by Charlene Li and Jon Cifuentes
Facebook’s new workplace collaboration tool might not offer anything new, but its billion-plus user base makes it a threat that competitors can’t ignore.
Facebook is actively testing a new product called Facebook at Work, designed to help groups of users collaborate, share documents and manage projects in the workplace. Here’s what you need to know about it:
The Perception Problem
Facebook’s entry into this market is fraught with challenges. For one, there’s plenty of competition. And then there’s the problem of perception. Facebook is often seen as a destination at work to ‘get away from work.’ In our experience, making the business case for social networking in the workplace can be really painful, especially in regulated industries where data protection and trust is paramount. Just a few years ago, more than half of US companies blocked Facebook in the workplace. Now, Facebook faces the tough task of convincing business leaders that a true business use exists for this to deployed, and IT leaders that their data is safe.
Why It Could Work
So why do this? Easy, they can. Facebook has been using this tool internally for the last four years, and think it’s robust enough to launch for the general public. “We have a long history of successfully connecting people and connecting businesses,” said Elisabeth Diana, corporate communications director at Facebook. “It’s a worthwhile test to explore.”
Facebook’s 1.35B user base gives this ‘test’ real firepower. This instantly makes it a whale in an enterprise collaboration marketplace crowded with minnows. Even the de facto business social network, LinkedIn, has less than 25% of Facebook’s audience at 323M active users and can’t be used for effective workplace collaboration. Enterprises could potentially have a hard time keeping employees on Chatter, Yammer, or other internal social networks when the Facebook interface is already so familiar and functional. In other words, how much do you really have to train your employees to use something that comes naturally to them?
With so many active players in this space, it’s clear Facebook at Work won’t be seen as a huge revenue driver for the firm, and it shouldn’t be. But it does send a strong message to the larger competitors in the space, which is exactly why Microsoft, Google, and Salesforce, particularly need to take notice. They need to be geared up to address the sheer volume of users Facebook can bring to the party and really focus on their strongest value propositions: document and workflow collaboration for the first two, collaboration for the purpose of sales for the third. They simply can’t compete as a business personal profile. Facebook invented that game for consumers, and the enterprise tilt is a no-brainer.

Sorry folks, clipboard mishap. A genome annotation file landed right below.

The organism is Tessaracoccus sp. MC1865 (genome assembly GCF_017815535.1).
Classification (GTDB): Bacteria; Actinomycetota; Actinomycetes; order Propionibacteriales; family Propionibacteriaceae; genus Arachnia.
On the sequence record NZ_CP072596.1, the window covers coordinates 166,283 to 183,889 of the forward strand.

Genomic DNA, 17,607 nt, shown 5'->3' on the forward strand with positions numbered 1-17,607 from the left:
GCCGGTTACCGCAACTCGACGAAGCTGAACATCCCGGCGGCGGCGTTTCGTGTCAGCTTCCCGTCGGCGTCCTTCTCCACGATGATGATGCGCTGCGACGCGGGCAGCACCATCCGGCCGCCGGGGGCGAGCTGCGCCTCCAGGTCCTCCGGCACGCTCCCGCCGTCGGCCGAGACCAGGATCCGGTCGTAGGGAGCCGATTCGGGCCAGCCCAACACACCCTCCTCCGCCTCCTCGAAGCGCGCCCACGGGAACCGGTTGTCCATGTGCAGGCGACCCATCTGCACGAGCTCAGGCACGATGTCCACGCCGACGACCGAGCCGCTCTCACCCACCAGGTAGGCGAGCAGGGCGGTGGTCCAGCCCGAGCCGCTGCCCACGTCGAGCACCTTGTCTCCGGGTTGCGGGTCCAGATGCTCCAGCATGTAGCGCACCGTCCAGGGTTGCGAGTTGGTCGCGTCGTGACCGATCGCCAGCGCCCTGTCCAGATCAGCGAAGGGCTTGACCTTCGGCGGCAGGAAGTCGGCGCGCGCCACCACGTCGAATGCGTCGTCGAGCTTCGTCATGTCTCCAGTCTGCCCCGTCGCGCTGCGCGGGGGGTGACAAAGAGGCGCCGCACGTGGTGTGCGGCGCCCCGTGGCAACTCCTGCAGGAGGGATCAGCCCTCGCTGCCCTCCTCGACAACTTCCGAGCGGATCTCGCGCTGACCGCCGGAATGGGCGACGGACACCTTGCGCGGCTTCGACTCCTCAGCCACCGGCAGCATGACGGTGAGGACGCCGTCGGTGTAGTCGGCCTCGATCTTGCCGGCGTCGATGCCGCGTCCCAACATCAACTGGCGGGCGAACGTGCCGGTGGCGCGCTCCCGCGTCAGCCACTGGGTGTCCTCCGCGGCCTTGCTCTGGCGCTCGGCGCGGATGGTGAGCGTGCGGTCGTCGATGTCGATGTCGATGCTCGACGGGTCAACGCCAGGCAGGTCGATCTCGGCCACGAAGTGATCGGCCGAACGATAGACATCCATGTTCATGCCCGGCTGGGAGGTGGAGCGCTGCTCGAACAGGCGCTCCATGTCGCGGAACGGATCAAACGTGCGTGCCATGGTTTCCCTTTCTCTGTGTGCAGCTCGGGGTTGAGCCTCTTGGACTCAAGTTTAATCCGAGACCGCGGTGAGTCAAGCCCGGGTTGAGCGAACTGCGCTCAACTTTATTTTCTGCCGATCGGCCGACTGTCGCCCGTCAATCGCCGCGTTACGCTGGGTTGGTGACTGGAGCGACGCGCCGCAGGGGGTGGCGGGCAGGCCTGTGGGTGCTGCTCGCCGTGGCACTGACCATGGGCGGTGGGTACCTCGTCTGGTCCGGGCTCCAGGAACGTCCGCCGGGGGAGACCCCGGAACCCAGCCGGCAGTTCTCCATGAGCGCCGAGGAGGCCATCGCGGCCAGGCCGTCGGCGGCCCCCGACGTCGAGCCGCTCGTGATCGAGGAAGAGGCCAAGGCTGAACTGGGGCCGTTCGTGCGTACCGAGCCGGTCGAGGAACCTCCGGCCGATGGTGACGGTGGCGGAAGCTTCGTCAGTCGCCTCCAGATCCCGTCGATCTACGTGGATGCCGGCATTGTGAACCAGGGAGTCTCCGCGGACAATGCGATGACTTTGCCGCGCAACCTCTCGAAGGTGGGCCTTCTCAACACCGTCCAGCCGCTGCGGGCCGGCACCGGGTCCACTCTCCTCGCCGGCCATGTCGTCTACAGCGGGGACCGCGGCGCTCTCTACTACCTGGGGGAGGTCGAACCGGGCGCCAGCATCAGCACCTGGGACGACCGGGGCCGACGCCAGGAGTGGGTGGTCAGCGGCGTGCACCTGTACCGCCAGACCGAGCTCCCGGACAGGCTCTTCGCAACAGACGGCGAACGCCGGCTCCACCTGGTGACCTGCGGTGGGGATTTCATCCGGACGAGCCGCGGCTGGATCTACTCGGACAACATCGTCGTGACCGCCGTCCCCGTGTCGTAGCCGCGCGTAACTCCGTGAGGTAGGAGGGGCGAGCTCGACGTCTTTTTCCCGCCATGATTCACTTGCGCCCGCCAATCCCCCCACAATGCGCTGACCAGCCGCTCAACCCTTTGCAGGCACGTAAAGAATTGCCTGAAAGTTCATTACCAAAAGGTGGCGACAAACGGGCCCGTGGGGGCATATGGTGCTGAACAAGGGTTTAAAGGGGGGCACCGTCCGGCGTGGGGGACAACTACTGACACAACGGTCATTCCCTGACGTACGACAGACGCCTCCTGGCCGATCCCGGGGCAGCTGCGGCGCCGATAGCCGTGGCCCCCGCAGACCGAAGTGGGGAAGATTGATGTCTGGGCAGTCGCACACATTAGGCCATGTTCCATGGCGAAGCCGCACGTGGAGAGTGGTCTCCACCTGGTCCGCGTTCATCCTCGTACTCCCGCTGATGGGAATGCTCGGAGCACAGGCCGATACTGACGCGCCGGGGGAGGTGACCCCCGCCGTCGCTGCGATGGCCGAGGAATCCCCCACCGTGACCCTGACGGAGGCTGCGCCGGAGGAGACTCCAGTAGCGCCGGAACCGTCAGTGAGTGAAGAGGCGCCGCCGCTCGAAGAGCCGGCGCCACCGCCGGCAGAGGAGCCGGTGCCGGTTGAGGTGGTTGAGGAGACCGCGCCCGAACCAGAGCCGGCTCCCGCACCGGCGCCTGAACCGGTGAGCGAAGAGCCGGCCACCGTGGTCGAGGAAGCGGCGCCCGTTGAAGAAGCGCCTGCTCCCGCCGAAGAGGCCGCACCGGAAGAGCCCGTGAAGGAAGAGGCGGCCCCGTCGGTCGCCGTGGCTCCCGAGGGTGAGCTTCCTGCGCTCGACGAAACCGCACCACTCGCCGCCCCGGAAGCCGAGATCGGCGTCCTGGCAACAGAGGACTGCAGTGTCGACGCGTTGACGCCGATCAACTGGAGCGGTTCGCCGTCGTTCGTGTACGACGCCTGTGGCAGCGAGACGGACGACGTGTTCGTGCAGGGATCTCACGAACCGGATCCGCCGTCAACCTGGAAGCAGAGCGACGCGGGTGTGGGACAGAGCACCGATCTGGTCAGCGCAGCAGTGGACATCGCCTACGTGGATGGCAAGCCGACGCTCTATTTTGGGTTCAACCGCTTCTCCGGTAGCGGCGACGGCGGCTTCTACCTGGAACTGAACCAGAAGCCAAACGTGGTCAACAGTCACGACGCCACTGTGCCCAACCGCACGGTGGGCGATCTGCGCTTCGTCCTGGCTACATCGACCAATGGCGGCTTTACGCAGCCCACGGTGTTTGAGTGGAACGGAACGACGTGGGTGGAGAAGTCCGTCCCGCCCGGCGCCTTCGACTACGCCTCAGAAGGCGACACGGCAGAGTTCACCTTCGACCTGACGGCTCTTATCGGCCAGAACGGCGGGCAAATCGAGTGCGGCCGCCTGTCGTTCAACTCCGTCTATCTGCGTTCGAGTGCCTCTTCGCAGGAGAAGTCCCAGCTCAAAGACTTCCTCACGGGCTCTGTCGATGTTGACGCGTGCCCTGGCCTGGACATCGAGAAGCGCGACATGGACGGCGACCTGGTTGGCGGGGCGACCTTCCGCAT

While enterprise players need to take Facebook at Work seriously, the irony is that Facebook at Work is a small fry in the scheme of everything else the company is doing. The business model for this product will likely be subscription-based as enterprises won’t tolerate an ad-based business model for a work tool. For Facebook at Work to make a difference against a backdrop of estimated 2014 revenues of $12 billion, it would have to be massive. Everything we’ve seen indicates that Facebook is merely dabbling in this space for now. Our take: it’s a smart strategic move in the short term to distract enterprise competitors from their more consumer-oriented efforts.
What you need to know about Facebook’s newly launched workplace collaboration tool, and the impact it could have in a highly competitive space.
In our research and client work at Altimeter, one of the most misunderstood issues we see is social business governance.
When Facebook announced last week that it will soon become more difficult for brands’ page posts to appear in the news feeds of their friends, fans, and followers, the outcry was predictable.
Facebook is working on a new offering called Facebook at Work, according to the Financial Times.
Social selling has become a hot topic. Organizations in every industry are working feverishly to leverage social platforms and social networks for a number of reasons
Ten years ago today, I wrote my first blog post, entitled “Blogging as a State of Mind.”
What’s a digital newsroom? Seems like such a simple question, until you start pondering the potential answers.
It’s no corporate HR secret: the greater investment made into employees, the greater the ultimate reward back to the company.
How teens use social media and why it matters to you. Generation Z = (Today’s Teens, Preteens and Children)
During the past several years, the television industry has changed dramatically, spurred by device proliferation, changing distribution methods, and the increasing popularity of social media.
Late last year, I started wondering about social media command centers. Salesforce had launched one, as had Brandwatch, but I wondered: were they really still relevant? Were companies investing in command center deployments, or had interest subsided since their heyday in 2010?
Co-written with: Susan Etlinger, Rebecca Lieb, Andrew Jones, Linda Saindon, Brian Solis, and Ed Terpening The not-so-long awaited Twitter S-1 is out and now the intense scrutiny begins.
In this webinar, they discuss the seven factors that successful social businesses share and how their strategies are designed to deliver business value.
Businesses may be seen as having a “successful” social strategy by virtue of citations in case studies and speaking at conferences. But, by far, the best metric of success is concrete examples of how the organization creates business value via social technologies across multiple departments and dimensions of their business.